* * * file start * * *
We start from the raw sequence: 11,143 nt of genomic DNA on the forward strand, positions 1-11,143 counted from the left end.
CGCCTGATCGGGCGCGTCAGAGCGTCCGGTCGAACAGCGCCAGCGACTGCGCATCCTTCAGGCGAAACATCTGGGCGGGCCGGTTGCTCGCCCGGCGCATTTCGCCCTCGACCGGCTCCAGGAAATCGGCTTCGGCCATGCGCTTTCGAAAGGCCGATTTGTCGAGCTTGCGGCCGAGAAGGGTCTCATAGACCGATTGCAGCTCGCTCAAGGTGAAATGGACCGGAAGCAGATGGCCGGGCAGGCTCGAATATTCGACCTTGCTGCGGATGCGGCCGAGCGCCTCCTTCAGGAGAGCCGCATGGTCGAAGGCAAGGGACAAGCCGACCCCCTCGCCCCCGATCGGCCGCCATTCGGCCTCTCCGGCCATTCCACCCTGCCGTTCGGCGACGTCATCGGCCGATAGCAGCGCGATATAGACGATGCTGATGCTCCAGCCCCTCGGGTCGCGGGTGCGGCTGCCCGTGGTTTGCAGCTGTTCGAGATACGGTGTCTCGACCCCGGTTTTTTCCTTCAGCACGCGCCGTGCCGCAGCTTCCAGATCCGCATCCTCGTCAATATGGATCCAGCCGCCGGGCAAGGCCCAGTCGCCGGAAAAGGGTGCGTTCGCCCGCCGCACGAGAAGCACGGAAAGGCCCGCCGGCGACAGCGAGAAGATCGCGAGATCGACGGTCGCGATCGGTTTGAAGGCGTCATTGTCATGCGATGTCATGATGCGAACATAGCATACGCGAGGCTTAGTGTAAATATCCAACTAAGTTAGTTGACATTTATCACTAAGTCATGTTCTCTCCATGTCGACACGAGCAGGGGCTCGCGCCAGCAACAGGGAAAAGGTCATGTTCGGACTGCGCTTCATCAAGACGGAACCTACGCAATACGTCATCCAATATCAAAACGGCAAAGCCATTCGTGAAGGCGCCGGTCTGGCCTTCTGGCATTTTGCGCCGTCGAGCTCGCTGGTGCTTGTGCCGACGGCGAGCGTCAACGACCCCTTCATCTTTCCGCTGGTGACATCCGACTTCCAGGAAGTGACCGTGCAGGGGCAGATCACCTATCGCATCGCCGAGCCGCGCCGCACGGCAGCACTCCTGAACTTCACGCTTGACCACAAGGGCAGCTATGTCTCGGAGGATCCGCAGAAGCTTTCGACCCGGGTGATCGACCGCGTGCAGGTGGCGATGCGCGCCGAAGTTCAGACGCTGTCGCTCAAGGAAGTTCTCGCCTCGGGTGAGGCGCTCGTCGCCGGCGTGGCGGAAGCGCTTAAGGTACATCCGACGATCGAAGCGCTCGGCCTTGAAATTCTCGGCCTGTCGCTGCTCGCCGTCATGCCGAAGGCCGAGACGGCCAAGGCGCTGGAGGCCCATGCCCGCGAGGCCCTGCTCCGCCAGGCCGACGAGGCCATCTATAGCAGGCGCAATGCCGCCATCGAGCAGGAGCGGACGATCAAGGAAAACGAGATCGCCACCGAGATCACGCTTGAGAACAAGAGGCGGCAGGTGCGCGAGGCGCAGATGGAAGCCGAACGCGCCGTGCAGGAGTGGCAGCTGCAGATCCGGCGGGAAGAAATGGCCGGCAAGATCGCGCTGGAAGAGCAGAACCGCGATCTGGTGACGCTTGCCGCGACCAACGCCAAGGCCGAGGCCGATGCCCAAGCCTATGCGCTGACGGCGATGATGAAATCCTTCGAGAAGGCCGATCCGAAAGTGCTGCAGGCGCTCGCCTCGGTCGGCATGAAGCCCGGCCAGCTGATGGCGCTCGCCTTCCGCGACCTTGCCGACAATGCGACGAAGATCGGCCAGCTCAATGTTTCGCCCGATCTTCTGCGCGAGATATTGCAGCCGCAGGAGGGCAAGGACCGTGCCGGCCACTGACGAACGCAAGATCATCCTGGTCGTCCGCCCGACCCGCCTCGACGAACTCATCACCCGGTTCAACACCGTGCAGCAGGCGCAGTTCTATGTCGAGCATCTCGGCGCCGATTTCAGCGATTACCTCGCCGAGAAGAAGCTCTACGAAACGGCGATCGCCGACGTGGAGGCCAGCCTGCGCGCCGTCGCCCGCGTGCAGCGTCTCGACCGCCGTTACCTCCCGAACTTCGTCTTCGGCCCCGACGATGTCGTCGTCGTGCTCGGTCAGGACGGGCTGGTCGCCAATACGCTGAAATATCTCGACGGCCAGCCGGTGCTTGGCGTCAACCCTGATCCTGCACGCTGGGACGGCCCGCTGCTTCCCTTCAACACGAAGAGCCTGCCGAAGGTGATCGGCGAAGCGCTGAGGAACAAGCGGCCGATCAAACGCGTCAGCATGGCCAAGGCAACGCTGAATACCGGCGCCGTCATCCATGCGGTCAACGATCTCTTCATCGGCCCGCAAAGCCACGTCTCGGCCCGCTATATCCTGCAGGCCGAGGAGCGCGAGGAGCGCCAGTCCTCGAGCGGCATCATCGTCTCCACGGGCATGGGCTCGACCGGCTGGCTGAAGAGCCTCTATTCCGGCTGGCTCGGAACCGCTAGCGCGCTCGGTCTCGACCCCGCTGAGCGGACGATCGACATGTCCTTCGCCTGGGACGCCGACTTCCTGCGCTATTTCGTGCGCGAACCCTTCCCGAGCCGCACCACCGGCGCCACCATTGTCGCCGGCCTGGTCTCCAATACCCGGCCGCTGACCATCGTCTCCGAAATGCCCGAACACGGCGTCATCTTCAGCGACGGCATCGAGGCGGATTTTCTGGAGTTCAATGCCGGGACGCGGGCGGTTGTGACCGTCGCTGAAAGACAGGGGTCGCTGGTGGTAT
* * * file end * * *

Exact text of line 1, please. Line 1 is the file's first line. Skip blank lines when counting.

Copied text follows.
We start from the raw sequence: 11,143 nt of genomic DNA on the forward strand, positions 1-11,143 counted from the left end.